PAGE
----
By Marta Ziosi
The more valuable something becomes, the scarcer it seems. The utility of leisure time is an emerging topic in our society and it is of overall importance. Technological development along with a greater accessibility to a range of different goods and services in developed countries provides people with the ability to appease their everyday-desires instantaneously. Even though this on-going process may stream into a positive tendency to reach satisfaction, it concurrently breeds impatience.
Our belief in multi-tasking abilities perpetrates the wrong conviction that free-time’s existence is solely justified by our duty to fill it with not one, but several activities. The pervasive nature of this thought fostered the idea that even what we consume or enjoy in our daily life should be invested with a utility function. Even though time seems not to have given credit to the famous prediction issued by J.M Keynes in 1930, stating that two generations after his, people would work around 3 hours a day and mostly by choice, the developed world has witnessed an increasing tendency towards less hours of work per week. The average leisure time has been rising since 1965 both in America and Europe, for men as well as for women.
Consequently, a question naturally arises; why is everyone so busy? An answer might be found in our societal set-up. Indeed, Individualistic cultures inflict the wrong idea about leisure and people are lured to value success over affiliation. As economic prosperity escalates, the sensation of time-richness decreases. Already back in 1965, the economist Gary Becker dealt with the definition of ‘leisure’ as the assimilation of ‘productive’ consumption. He was utterly fascinated by the rising ability of people to effectively combine the use of time and material goods to produce leisure. Promptly, the economists’ pervasive grip covered the World of education.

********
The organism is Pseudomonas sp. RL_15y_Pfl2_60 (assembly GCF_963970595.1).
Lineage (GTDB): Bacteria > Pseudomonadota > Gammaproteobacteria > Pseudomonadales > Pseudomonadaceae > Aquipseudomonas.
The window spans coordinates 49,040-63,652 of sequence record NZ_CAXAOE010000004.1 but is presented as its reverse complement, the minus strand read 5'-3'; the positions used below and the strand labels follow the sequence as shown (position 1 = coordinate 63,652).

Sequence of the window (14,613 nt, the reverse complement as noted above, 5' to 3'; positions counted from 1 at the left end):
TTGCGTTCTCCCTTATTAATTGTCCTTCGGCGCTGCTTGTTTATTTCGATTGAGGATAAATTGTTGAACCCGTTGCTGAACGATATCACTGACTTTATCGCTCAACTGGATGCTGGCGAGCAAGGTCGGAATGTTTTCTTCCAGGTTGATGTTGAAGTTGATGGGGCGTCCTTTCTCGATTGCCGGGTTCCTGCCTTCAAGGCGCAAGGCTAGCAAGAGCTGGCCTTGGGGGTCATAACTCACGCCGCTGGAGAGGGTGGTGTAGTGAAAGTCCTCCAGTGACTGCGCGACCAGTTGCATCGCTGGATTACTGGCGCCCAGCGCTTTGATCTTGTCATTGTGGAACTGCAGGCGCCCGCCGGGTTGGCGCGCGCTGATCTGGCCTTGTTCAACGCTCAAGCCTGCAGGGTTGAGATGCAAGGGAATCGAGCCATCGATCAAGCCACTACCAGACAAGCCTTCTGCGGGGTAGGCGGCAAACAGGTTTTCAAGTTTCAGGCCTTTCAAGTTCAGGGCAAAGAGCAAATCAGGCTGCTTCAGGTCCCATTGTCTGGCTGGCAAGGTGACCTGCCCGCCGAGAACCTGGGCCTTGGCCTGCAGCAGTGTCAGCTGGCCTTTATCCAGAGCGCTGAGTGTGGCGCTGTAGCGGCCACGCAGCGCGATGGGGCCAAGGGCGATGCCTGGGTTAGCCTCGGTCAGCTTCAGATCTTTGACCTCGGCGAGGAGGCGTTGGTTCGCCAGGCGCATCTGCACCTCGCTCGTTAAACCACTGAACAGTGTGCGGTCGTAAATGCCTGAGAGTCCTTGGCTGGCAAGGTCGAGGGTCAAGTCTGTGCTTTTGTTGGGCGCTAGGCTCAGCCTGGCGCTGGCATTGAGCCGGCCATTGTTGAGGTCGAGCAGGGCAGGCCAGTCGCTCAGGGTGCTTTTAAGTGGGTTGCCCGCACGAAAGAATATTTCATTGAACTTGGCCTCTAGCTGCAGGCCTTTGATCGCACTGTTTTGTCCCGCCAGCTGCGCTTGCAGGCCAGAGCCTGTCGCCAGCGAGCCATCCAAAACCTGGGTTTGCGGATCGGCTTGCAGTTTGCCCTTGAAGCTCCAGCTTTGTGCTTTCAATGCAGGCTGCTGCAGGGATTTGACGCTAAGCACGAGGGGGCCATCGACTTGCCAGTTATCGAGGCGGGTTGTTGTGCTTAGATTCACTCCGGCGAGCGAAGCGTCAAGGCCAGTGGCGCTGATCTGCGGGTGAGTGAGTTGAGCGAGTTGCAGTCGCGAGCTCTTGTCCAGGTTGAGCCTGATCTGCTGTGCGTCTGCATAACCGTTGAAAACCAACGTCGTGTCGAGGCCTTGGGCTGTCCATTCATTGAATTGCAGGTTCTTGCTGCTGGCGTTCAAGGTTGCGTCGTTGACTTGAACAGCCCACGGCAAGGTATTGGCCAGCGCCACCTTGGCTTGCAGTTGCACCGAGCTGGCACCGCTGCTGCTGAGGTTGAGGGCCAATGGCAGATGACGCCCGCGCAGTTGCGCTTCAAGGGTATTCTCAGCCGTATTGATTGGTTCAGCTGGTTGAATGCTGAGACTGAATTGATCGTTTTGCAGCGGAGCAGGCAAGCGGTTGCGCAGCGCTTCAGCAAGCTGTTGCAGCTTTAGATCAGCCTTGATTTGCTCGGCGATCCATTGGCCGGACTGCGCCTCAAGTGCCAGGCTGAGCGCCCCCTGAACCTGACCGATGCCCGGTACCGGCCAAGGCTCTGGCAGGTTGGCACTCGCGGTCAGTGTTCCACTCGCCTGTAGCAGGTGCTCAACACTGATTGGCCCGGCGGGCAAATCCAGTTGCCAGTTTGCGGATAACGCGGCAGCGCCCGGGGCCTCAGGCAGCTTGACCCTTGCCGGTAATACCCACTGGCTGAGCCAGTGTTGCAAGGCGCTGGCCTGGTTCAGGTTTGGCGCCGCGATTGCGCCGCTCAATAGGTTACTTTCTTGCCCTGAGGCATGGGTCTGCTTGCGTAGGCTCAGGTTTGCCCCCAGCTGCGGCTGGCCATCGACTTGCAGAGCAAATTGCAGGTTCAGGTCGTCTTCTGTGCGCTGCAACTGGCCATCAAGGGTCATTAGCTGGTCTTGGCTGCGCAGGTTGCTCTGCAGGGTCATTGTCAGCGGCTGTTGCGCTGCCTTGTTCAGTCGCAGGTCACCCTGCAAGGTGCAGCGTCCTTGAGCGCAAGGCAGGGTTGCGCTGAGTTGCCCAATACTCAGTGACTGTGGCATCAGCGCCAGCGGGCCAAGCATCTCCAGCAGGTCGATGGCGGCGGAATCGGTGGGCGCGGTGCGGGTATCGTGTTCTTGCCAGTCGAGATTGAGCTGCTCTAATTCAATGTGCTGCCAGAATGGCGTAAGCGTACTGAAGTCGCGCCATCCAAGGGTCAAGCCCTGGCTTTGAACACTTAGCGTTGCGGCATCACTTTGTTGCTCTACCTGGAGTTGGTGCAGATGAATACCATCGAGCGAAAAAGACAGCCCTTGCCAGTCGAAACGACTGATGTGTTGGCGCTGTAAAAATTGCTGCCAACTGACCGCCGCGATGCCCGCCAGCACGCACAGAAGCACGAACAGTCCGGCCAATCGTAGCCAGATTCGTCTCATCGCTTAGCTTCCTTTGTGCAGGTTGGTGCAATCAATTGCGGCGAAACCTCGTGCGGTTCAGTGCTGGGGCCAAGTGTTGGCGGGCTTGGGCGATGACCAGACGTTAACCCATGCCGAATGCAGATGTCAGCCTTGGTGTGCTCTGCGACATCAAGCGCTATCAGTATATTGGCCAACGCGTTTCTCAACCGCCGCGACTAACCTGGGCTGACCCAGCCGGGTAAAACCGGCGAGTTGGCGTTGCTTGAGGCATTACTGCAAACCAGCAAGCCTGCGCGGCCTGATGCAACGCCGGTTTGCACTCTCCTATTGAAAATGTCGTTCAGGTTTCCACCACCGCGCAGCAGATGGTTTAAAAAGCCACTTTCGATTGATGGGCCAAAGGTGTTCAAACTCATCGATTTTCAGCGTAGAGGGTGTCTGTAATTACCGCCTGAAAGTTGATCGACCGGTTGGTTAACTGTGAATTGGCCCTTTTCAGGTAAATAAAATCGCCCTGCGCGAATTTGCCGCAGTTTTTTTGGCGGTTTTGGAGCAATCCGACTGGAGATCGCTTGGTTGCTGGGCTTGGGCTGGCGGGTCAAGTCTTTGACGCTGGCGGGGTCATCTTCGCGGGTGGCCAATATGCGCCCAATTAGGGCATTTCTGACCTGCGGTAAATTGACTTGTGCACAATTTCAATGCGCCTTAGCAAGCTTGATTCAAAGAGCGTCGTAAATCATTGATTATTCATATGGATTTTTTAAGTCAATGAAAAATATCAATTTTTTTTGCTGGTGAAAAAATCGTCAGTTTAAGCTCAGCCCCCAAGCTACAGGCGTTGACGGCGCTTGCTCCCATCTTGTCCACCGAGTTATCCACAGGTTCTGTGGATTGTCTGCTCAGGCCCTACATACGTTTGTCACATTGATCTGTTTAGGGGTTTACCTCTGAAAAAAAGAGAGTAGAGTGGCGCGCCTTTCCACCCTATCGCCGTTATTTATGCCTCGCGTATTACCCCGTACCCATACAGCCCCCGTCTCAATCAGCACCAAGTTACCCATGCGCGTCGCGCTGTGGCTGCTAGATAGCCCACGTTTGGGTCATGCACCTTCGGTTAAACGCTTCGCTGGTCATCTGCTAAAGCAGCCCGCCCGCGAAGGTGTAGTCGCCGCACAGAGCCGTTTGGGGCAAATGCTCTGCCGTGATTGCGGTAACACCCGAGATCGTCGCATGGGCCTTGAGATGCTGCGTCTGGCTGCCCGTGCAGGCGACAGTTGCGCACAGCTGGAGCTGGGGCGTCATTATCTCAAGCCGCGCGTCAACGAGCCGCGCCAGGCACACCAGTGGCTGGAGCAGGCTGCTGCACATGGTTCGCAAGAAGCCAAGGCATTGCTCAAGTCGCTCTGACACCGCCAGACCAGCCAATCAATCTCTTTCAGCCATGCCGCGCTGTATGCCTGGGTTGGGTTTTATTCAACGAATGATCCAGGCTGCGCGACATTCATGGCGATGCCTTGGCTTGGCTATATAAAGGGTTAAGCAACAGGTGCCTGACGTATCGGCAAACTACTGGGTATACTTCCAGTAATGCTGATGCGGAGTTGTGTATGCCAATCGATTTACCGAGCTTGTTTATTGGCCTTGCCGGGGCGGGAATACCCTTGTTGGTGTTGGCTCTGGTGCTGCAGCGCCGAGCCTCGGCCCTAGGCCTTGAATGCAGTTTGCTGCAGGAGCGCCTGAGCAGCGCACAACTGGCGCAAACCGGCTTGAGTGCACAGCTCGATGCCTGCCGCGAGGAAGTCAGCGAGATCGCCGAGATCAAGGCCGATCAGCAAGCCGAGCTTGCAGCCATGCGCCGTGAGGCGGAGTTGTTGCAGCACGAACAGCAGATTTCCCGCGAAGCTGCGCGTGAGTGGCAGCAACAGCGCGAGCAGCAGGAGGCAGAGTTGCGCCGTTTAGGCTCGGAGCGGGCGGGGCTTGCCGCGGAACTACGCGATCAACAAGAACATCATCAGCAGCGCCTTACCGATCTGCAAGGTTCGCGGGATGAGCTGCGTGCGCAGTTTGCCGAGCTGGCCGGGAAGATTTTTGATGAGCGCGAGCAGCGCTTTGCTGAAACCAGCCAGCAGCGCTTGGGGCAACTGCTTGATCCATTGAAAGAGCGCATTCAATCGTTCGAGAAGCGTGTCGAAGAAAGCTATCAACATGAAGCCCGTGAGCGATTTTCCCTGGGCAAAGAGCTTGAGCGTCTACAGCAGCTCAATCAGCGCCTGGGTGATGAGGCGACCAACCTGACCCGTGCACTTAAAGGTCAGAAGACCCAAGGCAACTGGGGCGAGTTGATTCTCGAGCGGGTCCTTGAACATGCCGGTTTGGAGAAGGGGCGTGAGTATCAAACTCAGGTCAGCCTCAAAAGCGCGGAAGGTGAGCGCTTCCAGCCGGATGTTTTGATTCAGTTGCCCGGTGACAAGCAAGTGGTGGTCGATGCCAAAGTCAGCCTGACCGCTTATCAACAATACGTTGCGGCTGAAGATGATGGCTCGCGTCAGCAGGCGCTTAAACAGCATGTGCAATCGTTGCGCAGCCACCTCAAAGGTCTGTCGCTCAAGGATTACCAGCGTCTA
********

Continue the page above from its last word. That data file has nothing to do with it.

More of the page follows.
Indeed, the educating process has started paradoxically been looked upon as an activity which prevents students from producing goods rather than an investment in future human capital. As a consequence, quarterly and trimester systems were unhesitatingly introduced. Inadvertently, students were burdened with a pressing urge to economize on their time and were compelled to prematurely value free-time in terms of utility. Thus, a time-is-money ethos has become thoroughly accepted as it conquered the previously unblemished world of education. Nowadays, current students feel the urge not only to invest their time in a part-time job, but especially to dedicate a significant part of it to activities which will be part of their CVs. Furthermore, even just the choice of University is depicted like an imminent quest for the highest future return in terms of job revenue instead than an enriching experience.
The problem does not lie in a lack of leisure time but, conversely, in the way we make use of it. Until going out for a peaceful walk, wondering about the future in front of a sunset or taking an afternoon nap will be considered to be procrastinating activities, people will keep on picturing their busy schedule as the norm or, even worse, as the right thing. Therefore, this week between exams, papers and tutorials take a moment for reflection and invest on a surely valuable thing: yourself.